I received a police caution in 2016 will this stop me

Travel Forums North America I received a police caution in 2016 will this stop me

1. Posted by Badad08 (First Time Poster 1 posts) 4w Star this if you like it!

So basically as the title says I received a police caution in 2016 for threats to kill, which resulted in a caution and nothing else. The situation is self is more of a human reaction and bad choice of words then an actual serious offence even tho it’s still a severe offence.
So basically my mum had to take the dogs that were still living at home after she left to move in with another man, over the course of a week she was contacting me stating one minute she would keep the dogs then next she wouldn’t causing me distress and as I suffer with adhd and autism my dog was life so it was really hurting me. ( not an excuse before someone says so) so one day she stated she would put the dogs outside in freezing cold temperatures, so in the heat of the moment I stated if she killed my dogs I would kill her, a moment that was fuelled by a spate of the moment comment and not thinking mixed with the already hightend state of distress already caused by the week
The police officer who was interviewing me understood and even sympathised with me over the issue
I believe other parts of the relationship between me and my mum were taken into account the fact that there was safeguarding issues surround her for years of abuse from when I was younger.

Now I’ve explained the situation, would this stop me getting a b2 visa basically I am travelling to visit my girlfriend to hopefully propose ( would have been back last year we met but Covid and what not stopped that)
So would be travelling on a b2 visa this time and then when returning to the uk we will be filing for a k2 visa etc
Any and all support will be very helpful

2. Posted by leics2 (Travel Guru 2724 posts) 4w Star this if you like it!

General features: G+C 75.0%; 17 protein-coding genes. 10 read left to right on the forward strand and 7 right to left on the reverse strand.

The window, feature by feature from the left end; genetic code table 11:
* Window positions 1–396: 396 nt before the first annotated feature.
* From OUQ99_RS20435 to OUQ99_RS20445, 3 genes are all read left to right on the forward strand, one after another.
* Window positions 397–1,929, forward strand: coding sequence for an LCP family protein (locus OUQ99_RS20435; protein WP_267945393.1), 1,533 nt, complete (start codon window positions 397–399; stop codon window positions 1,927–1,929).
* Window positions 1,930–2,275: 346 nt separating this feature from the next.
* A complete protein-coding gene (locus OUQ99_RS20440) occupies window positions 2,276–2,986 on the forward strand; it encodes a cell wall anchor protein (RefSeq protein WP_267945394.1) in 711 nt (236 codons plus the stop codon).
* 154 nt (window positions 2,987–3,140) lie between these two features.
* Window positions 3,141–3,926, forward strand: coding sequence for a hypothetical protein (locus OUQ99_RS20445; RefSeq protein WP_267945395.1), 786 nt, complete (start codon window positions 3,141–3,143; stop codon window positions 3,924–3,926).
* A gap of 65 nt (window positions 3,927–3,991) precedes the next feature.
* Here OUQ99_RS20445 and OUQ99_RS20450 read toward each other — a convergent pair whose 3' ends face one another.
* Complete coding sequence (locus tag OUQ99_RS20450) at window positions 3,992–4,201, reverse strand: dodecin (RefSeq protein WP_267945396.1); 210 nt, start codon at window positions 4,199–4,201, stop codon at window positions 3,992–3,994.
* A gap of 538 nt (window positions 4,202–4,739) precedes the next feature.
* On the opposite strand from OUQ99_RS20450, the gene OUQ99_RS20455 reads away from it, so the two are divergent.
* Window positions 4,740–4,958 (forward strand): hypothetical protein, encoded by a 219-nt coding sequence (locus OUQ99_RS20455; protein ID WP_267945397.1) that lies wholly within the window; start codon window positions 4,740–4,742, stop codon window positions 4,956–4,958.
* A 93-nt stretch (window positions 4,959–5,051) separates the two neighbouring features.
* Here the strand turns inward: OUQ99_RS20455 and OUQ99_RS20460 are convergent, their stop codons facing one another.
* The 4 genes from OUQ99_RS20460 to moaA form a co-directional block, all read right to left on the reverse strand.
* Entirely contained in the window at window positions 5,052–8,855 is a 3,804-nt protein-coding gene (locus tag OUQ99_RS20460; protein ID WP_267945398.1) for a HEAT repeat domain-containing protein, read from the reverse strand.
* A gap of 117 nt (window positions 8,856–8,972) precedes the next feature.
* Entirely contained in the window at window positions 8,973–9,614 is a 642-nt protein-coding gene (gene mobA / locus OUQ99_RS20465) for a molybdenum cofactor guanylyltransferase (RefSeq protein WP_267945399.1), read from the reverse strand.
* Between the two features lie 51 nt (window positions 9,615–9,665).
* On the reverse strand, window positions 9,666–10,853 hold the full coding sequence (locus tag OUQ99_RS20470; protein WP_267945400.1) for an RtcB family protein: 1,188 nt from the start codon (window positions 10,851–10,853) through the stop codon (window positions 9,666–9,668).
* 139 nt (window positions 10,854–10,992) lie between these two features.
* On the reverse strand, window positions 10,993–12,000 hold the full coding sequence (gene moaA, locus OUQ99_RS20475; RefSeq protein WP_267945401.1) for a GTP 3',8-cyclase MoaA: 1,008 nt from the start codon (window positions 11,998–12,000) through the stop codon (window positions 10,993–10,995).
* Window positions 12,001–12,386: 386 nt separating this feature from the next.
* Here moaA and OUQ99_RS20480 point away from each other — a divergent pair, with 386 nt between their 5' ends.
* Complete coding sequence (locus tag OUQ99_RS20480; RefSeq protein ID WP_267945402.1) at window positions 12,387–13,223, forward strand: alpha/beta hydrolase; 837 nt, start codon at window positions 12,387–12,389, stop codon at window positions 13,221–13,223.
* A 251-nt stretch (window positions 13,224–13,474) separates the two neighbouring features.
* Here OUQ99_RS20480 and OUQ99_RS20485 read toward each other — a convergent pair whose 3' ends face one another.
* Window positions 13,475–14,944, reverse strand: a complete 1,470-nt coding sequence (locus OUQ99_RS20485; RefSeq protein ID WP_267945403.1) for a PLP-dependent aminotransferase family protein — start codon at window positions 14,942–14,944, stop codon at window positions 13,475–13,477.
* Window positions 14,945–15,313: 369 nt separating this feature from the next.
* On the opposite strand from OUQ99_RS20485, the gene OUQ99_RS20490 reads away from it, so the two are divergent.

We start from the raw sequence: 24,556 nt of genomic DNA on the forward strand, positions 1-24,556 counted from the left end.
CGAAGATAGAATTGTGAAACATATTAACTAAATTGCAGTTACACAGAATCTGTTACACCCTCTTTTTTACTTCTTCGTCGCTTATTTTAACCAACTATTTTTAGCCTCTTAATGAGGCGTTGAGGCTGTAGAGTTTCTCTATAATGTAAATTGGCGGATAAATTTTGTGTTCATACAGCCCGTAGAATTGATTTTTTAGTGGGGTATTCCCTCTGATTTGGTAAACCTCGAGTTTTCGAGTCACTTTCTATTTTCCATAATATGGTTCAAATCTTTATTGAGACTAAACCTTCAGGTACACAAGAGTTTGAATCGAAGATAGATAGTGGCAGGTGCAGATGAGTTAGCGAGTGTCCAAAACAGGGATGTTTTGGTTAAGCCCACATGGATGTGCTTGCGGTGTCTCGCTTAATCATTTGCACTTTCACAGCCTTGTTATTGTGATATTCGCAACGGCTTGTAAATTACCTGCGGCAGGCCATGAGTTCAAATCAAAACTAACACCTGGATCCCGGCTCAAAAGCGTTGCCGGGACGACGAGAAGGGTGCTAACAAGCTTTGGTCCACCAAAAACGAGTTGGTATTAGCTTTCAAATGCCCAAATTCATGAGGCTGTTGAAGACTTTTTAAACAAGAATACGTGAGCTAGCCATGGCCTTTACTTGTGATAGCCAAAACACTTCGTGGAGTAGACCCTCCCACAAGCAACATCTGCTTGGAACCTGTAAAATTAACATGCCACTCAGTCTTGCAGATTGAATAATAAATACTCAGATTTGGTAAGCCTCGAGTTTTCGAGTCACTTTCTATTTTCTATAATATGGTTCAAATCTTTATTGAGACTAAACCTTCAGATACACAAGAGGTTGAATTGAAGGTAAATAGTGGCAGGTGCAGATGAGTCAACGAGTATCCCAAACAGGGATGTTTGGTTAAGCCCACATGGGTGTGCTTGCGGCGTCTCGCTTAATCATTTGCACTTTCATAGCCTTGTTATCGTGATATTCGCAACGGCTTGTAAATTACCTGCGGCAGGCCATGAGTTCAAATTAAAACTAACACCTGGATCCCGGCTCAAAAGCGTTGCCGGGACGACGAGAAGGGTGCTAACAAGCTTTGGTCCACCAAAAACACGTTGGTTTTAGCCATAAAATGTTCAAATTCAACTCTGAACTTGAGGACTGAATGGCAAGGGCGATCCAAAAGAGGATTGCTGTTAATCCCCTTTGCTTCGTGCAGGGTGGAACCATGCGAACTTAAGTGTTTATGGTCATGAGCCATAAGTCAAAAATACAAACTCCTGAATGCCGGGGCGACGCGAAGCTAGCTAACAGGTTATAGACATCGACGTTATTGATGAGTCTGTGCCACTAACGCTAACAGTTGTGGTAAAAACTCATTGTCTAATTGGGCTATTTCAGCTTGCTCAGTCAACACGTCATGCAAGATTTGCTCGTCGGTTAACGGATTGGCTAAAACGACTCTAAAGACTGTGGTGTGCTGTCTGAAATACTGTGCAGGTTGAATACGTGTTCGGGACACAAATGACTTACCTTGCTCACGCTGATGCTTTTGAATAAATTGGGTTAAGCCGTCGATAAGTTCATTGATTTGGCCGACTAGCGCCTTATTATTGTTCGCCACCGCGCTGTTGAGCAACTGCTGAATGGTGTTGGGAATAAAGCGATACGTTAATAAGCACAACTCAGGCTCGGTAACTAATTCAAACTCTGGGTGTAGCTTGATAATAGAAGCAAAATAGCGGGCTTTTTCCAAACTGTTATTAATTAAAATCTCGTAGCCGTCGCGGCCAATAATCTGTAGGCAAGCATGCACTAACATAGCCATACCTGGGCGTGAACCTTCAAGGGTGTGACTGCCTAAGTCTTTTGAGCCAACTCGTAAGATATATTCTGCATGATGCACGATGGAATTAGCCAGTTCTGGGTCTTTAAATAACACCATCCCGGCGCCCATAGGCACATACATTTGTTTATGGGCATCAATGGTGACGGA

> would this stop me getting a b2 visa

No-one here or anywhere else can give you a definite 'yes' or 'no' answer to that question. All US visa applications are dealt with on an individual basis and decisions are made taking into account all the details of the applicant (e.g. financial situation, employment, criminal record, reason for visiting the US, compelling reasons to return to the UK, how the applicant behaves and appears at interview etc etc).

First of all, you are doing absolutely the right thing by applying for a visa rather than lying on the ESTA application.

You say you were given a police caution so I assume you were formally arrested? You should be aware that when you accept a police caution you legally acknowledge that you are guilty of the relevant offence.

You don't say how old you were at the time of the offence, something which is very relevant. But it took place 6/7 years ago and did not result in a court appearance or a sentence. Both of those points are to your advantage.

The US has a (rather vague) legal concept called 'moral turpitude'. If you are guilty of a crime involving moral turpitude (CIMT) you are ineligible for any US visa unless you are recommended for and are granted a 'waiver of ineligibility'. The UK and US legal systems are very different so the officer who interviews you needs to decide whether the US equivalent to your offence under UK law is a CIMT (I suspect it may be, though I am neither a US legal expert nor a visa lawyaer). If he/she considers it a CIMT he/she will then decide whether to recommend you for a waiver.

If the interviewing officer does decide your offence is a CIMT I'm pretty sure that, assuming that everything else is ok, you will be recommended for a waiver. Note that being granted a waiver does not automatically mean you'll get the usual 10-year visa: you can be given a visa for one, two or any number of years less than 10.

Unfortunately, being recommended for a waiver substantially slows down the visa process. The London US Embassy suggests a timescale of 6-8 months for waiver processing to be completed, the Belfast US Consulate 3-4 months but Covid will have created a substantial backlog of visa applications so processing might take even longer.

I suggest you make your visa application as soon as you possibly can, even if you don't anticipate travelling to the US until 2022. When you attend your interview make sure you look smart (smart casual is fine), remain polite and courteous throughout and answer all questions honestly. Officers are trained to read body language and will certainly know if you're lying or being evasive. If you intend to apply for a K1 (fiancee) visa in future it's even more important that you're absolutely straight with the officer.

I wish you the best of luck with your application. :-)